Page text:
09.01.2024 - An extensive review by the International Agency for Research on Cancer (IARC) has brought to light pivotal insights on alcohol consumption and its links to cancer. The IARC's Working Group, comprising global experts, evaluated literature on the relationship between alcohol consumption and cancers of various organs.
The study, summarized in The New England Journal of Medicine, underscores a crucial finding: reducing or stopping alcohol intake significantly lowers the incidence of cancers in the oral cavity and esophagus. While evidence for other alcohol-related cancers, such as those of the larynx, colorectum, and breast, is either limited or inadequate, the link between alcohol cessation and reduced cancer risk is clear.
This evaluation, a part of the IARC Handbooks series known for its definitive cancer prevention analyses, marks a first-ever comprehensive review of the impact of alcohol reduction or cessation across seven alcohol-related cancer types.
Key findings include the identification of reversible alcohol-related carcinogenic mechanisms upon cessation. These involve metabolism pathways like acetaldehyde metabolism, genotoxicity, and immune system-related changes. However, gaps remain in understanding the specific duration and pattern of reduction necessary for substantial risk decrease.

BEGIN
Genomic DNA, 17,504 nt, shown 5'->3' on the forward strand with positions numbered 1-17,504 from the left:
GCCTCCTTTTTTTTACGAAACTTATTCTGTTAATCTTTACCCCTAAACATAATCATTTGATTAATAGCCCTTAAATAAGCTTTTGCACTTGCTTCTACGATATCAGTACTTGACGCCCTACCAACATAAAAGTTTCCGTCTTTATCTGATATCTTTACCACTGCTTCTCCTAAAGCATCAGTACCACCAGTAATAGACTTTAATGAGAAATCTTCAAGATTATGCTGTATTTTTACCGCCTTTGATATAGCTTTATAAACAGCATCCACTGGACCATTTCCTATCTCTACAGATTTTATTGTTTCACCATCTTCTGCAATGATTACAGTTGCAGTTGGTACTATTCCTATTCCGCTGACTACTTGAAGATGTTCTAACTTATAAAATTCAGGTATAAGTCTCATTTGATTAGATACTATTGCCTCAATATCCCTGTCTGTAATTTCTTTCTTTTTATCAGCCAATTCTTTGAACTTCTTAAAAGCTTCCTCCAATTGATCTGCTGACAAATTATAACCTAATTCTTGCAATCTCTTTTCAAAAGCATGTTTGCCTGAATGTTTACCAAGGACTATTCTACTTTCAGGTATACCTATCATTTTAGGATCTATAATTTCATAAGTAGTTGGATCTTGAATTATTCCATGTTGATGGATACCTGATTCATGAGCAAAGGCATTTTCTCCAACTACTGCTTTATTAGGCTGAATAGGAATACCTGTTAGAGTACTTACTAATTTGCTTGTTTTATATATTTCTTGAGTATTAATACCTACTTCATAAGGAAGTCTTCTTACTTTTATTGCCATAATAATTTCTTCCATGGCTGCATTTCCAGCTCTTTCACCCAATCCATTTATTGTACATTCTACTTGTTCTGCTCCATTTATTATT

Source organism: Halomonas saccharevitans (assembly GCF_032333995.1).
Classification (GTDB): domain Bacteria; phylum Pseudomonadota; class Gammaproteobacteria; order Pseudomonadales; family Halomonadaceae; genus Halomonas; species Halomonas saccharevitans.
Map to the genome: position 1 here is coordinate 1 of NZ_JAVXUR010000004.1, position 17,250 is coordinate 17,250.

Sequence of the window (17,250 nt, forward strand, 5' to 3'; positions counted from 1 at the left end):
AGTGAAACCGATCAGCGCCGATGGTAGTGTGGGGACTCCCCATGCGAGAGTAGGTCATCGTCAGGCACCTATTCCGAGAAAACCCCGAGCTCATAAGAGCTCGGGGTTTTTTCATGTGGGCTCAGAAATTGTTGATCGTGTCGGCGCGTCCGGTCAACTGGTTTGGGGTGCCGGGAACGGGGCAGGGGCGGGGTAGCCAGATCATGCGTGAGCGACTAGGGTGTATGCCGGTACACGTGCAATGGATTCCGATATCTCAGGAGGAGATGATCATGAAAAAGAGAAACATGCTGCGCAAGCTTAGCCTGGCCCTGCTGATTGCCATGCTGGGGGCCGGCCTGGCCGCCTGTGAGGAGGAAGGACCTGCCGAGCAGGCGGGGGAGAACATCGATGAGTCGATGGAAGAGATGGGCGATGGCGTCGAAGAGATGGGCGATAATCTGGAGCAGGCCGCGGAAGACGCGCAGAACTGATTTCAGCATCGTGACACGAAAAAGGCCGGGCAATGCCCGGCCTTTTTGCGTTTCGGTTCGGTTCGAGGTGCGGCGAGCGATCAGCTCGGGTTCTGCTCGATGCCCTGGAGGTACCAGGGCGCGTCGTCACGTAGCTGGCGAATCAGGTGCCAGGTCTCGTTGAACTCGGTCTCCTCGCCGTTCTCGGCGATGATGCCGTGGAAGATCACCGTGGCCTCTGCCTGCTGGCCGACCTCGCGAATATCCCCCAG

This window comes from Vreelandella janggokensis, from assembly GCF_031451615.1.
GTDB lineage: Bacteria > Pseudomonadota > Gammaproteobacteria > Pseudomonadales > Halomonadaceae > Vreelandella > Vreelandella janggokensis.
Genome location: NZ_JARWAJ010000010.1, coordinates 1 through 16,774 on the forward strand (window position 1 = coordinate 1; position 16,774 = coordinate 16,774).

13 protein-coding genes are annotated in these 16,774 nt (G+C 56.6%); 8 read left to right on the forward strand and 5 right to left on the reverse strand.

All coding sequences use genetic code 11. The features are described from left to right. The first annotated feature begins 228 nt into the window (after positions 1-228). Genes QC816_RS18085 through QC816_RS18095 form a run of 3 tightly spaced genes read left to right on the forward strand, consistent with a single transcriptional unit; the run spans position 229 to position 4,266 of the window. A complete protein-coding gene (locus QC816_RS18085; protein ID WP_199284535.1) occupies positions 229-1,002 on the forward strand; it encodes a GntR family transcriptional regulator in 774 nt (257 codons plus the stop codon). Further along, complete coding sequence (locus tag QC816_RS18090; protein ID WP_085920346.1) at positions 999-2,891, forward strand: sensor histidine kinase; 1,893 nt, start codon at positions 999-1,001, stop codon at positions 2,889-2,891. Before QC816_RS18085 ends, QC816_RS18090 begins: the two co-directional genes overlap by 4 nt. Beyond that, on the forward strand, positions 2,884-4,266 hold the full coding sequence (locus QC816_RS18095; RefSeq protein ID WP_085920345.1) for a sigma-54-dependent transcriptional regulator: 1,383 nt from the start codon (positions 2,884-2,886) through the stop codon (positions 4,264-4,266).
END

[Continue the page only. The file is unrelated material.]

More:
The report's conclusions are based on rigorous analysis of various studies, including pooled analyses and meta-analyses, adhering to the IARC's strict evaluation criteria. The findings hold significant implications for public health, reinforcing the WHO's stance on alcohol as a major health concern, with no safe level of consumption established.
As the IARC prepares to release the full Volume 20A of the Handbooks in mid-2024, this evaluation stands as a crucial step in understanding and combating alcohol-related cancer risks.